I declare to you, brothers, that flesh and blood cannot inherit the kingdom of God, nor does the perishable inherit the imperishable. Listen, I tell you a mystery: We will not all sleep, but we will all be changed— in a flash, in the twinkling of an eye, at the last trumpet. For the trumpet will sound, the dead will be raised imperishable, and we will be changed. For the perishable must clothe itself with the imperishable, and the mortal with immortality. When the perishable has been clothed with the imperishable, and the mortal with immortality, then the saying that is written will come true: “Death has been swallowed up in victory.”

“Where, O death, is your victory? Where, O death, is your sting?” The sting of death is sin, and the power of sin is the law. But thanks be to God! He gives us the victory through our Lord Jesus Christ.

If only I had listened to Ali and His Gang…then I might not have had to endure some serious pain on Valentine’s Day. I’ve never been one to really “celebrate” a holiday as lame as Valentine’s Day, but my wife and I really went to the other extreme of enjoyment; we had dental work done.

Each of us had two appointments. For my experience I had a cleaning first, and then a filling. Really it was more than a filling. It was kind of like gutting a building and starting over. I think I have about 2% actual tooth left on that one. I was actually supposed to have 4 fillings yesterday, but instead I only had one since this one was so massive. Ugh. My jaw still hurts.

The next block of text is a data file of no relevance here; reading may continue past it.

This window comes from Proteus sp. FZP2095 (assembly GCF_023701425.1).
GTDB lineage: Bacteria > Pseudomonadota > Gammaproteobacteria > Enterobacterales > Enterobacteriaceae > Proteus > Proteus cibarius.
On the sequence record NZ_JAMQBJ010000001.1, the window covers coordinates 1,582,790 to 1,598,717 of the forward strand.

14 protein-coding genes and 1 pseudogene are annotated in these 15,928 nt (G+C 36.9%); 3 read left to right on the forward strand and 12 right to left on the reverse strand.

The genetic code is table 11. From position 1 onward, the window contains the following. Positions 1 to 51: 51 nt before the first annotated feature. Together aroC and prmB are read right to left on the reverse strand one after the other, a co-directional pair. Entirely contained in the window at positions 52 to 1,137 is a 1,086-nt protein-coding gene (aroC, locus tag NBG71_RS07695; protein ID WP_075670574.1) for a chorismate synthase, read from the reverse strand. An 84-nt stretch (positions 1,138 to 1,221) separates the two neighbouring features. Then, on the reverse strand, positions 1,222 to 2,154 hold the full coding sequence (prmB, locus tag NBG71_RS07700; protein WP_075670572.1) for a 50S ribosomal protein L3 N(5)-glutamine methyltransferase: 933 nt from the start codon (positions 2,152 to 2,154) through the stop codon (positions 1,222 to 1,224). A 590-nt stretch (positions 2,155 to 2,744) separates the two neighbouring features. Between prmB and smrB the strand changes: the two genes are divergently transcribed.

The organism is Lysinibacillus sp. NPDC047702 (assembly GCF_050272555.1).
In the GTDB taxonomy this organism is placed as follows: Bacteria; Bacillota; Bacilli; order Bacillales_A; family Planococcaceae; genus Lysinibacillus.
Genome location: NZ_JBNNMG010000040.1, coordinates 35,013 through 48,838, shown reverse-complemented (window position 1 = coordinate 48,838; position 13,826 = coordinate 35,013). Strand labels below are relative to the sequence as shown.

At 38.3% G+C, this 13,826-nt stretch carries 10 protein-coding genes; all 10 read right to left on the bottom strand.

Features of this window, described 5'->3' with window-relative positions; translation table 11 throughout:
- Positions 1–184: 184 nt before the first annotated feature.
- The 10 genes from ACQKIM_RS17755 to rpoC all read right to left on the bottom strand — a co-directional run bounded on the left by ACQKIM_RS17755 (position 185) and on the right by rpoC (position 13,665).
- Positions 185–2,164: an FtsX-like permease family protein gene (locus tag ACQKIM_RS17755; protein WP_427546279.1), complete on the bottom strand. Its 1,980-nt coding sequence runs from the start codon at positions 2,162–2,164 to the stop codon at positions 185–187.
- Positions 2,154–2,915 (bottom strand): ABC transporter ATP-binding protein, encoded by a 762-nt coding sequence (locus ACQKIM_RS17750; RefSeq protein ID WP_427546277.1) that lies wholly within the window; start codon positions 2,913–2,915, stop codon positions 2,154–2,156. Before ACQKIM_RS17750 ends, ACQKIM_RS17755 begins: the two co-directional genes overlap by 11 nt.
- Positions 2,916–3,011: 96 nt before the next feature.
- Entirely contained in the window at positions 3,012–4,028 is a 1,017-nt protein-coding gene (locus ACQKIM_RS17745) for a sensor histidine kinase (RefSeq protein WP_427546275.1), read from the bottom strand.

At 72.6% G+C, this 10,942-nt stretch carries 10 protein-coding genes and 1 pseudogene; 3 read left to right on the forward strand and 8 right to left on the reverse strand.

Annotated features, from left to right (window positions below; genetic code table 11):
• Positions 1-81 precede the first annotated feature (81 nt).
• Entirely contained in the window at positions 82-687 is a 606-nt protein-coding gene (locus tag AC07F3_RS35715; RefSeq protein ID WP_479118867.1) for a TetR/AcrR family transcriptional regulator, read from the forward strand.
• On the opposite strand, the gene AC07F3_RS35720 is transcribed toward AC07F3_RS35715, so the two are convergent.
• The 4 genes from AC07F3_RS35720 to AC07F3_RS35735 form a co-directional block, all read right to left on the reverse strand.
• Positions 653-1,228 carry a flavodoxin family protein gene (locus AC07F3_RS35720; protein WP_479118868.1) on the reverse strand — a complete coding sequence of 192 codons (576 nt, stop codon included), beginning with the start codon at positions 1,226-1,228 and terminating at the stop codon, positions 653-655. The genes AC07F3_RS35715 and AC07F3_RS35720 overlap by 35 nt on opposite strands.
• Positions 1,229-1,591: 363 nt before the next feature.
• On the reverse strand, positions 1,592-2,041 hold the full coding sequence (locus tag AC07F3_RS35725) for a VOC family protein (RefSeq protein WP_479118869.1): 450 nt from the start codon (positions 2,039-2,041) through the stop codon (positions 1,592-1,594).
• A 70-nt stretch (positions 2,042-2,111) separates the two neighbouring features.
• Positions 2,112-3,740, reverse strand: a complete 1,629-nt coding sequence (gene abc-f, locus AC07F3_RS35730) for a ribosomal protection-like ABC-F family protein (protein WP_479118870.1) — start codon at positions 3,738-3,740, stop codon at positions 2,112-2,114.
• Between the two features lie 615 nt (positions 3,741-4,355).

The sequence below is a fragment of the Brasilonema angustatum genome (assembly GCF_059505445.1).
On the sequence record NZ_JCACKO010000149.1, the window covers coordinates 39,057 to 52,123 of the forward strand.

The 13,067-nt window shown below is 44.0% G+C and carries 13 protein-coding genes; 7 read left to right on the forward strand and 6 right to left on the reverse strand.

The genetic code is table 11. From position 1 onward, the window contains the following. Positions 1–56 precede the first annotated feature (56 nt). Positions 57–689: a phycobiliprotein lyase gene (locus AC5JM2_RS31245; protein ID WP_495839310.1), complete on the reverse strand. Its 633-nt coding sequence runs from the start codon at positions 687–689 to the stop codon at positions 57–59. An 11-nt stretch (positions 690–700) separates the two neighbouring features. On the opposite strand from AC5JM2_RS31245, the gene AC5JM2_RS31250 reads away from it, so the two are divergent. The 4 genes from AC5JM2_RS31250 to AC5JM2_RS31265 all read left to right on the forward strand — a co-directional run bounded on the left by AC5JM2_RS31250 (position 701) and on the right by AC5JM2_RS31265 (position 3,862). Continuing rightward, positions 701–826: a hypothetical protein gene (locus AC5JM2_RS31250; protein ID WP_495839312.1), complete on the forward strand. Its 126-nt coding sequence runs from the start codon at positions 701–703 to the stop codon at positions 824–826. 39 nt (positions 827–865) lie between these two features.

The upside of a filling is to know that it’s actually taken care of. I was to the point where I couldn’t really enjoy cold foods without discomfort, so I guess that is a plus. I just hope I can keep up the new strict dental hygiene regiment so I don’t have many more problems in the future.

The Deadliest of Snowshoes

December.2.2006

This is one of those stories that you wish you could undo, but at the same time, it is perfect for blogging.

So today in the office I decided to make the transition from fall decorations (pumpkins and scarecrows) to winter decorations (wreaths and trees). The real motivation for this was a pair of old snowshoes that my father-in-law gave to me. I have been eager to have them up in the office as a decoration and also to get them out of my office.